Nigeria’s HDI value for 2014 stood at 0.514 — which put the country in the low human development category— positioning it at 152 out of 188 countries and territories. Between 2005 and 2014, Nigeria’s HDI value increased from 0.467 to 0.514, an increase of 10.1 percent or an average annual increase of about 1.07 percent (UNDP, 2015). As a matter of fact, the prevailing level of poverty in Nigeria is stifling her pace of economic development.

            Past governments have made some concerted efforts at poverty alleviation but that did not achieve the desired results. At this level; there is need for a significant change of this situation. We should now be more interested in the casual factors of poverty as opposed to its effects. A serious look at some key drivers of incidences of poverty in Nigeria revealed that while our rate of investments is almost stagnant, our National savings per capita is going down and the propensity to consume is on the increase.

There is no gain saying the fact that a problem is better solved if the causal factors are known. It is just when a disease has been clinically analyzed that the correct medicine could be directed. It is on this foundation that this study aims to critically examine the causes of poverty in Africa with the Nigeria experience.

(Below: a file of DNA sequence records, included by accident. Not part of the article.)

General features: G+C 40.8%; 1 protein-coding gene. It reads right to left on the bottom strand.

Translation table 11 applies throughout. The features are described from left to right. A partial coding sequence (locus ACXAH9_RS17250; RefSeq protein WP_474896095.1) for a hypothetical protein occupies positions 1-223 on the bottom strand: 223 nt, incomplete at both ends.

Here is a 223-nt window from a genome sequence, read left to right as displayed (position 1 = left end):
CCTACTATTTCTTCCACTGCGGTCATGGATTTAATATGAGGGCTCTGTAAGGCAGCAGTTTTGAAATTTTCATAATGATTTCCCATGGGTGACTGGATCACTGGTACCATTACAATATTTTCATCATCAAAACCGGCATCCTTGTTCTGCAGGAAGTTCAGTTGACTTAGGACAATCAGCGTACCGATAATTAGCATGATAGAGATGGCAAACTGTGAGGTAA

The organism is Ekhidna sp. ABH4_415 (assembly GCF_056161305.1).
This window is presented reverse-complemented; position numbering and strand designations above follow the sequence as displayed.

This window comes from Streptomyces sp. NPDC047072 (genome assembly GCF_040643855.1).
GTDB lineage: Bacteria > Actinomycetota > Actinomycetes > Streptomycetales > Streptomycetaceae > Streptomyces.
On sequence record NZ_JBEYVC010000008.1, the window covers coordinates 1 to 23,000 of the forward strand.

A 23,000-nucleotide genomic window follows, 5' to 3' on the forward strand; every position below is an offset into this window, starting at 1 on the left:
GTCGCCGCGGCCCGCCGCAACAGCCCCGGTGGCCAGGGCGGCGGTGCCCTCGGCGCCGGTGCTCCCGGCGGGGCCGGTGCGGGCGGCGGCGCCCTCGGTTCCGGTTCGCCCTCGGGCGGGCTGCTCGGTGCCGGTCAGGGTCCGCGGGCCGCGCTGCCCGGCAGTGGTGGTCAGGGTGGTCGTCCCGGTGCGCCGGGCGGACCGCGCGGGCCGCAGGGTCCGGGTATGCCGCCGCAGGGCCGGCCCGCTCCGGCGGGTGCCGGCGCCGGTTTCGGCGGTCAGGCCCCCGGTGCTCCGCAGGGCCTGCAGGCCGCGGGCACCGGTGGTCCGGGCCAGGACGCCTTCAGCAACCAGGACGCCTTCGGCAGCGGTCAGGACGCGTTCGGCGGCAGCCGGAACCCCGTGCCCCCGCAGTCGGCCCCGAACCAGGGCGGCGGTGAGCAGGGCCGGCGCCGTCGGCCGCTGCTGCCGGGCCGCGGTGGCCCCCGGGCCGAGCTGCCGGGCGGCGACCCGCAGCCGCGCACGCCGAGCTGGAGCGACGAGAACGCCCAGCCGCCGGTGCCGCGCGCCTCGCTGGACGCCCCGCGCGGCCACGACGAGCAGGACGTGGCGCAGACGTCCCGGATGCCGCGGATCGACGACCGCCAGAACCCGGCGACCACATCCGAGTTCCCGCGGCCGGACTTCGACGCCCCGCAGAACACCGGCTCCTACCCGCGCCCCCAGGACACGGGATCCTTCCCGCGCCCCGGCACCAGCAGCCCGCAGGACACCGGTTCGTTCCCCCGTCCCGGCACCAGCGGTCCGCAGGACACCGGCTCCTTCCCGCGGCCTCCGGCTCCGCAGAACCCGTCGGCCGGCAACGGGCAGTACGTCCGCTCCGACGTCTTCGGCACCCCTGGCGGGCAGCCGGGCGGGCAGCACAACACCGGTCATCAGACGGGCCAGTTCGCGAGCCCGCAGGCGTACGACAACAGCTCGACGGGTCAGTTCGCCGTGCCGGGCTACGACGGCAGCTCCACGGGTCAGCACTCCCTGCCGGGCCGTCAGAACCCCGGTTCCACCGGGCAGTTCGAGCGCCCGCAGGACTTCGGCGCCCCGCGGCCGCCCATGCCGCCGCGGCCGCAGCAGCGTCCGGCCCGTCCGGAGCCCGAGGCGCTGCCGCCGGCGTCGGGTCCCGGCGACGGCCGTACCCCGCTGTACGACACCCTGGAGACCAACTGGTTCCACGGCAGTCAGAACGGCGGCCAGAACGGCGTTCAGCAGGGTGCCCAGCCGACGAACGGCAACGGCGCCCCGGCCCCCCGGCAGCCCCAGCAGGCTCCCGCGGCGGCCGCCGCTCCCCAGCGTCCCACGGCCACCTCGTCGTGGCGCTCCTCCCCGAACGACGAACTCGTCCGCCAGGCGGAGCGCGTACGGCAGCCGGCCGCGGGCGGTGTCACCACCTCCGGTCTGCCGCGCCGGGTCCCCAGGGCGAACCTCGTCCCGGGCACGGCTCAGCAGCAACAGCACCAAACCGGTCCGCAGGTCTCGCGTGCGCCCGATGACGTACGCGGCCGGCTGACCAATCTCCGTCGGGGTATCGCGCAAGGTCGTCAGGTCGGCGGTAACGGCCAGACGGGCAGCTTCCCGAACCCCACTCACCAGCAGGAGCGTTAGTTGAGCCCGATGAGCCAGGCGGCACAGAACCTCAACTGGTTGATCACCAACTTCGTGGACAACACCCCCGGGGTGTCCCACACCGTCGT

1.3       Objectives of the Study

The objective of this study is to critically examine the causes of poverty in Africa with the Nigeria experience. However, the specific objectives are:

i)               To examine the reasons for the prevalence of poverty in Nigeria

ii)             To investigate the poverty reduction strategies and its effectiveness in Nigeria.

iii)           To understand the impact of poverty on the Nigerian economy

iv)            To find out the efforts of the Nigerian government towards alleviation of poverty in the country

1.4       Research Questions

The following questions were generated during the course of this study

i)               What are the reasons for the prevalence of poverty in Nigeria?

ii)             What are the poverty reduction strategies and its effectiveness in Nigeria?

iii)           What is the impact of poverty on the Nigerian economy?

iv)            What are the efforts of the Nigerian government towards alleviation of poverty in the country?

1.5       Research Hypotheses

The following hypotheses were formulated for this study:

i)               There is no significant relationship between the drivers of incidences of poverty and the prevailing level of poverty in Nigeria.